Microsoft has formally completed its $8.5 billion Skype acquisition, making the communications company a division within its already-sprawling corporate structure.
“This represents a huge leap forward in Skype’s mission to be the communication choice for a billion people every day,” Tony Bates, formerly Skype’s CEO and now president of Microsoft’s Skype unit, wrote in an Oct. 13 posting on The Official Microsoft Blog. “Joining forces with Microsoft is the best way to accelerate this mission and capitalize on our position at the intersection of social, mobile and video communications.”
Bates now reports directly to Microsoft CEO Steve Ballmer. Skype’s services will be meshed with a variety of products in Microsoft’s portfolio, including its Lync unified communications (UC) platform, Outlook and Xbox Live. Moreover, Skype’s enormous user base gives Microsoft increased influence over the evolving voice over IP (VOIP) and video conferencing market.
Skype previously found itself an acquisition target in 2005, when eBay agreed to pay $2.6 billion in cash and stock for the then two-year-old company. Four years later, the auction Website announced it would resell the majority of its Skype holdings to a team of private investors for $1.9 billion in cash. By the second half of 2010, Skype boasted an average of 124 million connected users a month, and was reportedly trying to raise money for an IPO. However, that offering was delayed after the company appointed Bates as CEO in October of that year.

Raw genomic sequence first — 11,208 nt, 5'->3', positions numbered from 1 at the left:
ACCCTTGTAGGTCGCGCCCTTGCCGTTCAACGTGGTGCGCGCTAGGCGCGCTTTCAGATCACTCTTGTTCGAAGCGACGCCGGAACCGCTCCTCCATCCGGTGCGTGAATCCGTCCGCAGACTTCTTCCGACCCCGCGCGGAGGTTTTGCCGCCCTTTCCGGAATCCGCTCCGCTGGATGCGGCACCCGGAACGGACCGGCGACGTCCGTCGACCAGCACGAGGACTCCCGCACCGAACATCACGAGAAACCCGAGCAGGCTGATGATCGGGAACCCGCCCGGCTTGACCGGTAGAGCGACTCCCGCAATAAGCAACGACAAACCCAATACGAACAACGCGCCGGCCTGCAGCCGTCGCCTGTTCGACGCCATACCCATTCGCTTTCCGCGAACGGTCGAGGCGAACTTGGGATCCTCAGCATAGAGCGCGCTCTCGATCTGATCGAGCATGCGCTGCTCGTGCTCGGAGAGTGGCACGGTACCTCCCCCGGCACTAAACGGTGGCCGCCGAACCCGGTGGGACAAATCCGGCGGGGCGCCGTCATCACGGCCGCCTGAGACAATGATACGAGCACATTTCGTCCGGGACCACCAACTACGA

Microsoft has previously indicated that it will continue to support Skype on non-Microsoft client platforms. The acquisition also places Microsoft on yet another collision course with Google and its own VOIP services. In May 2010, Google purchased Global IP Solutions, or GIPS, which makes software for processing high-definition auto and video over the Web, for $68.2 million. A few months later, the search-engine giant began offering its Gmail customers the ability to make phone calls via that service. By purchasing Skype, Microsoft also removed the company as a potential acquisition target for Google.
Microsoft’s Skype division could also challenge Apple, which offers video conferencing through its FaceTime service for iOS.
According to a 2010 survey conducted by the Pew Research Center’s Internet & American Life Project, the combination of Skype, Google and Apple has lifted the number of American adults participating in online video calls to nearly 20 percent.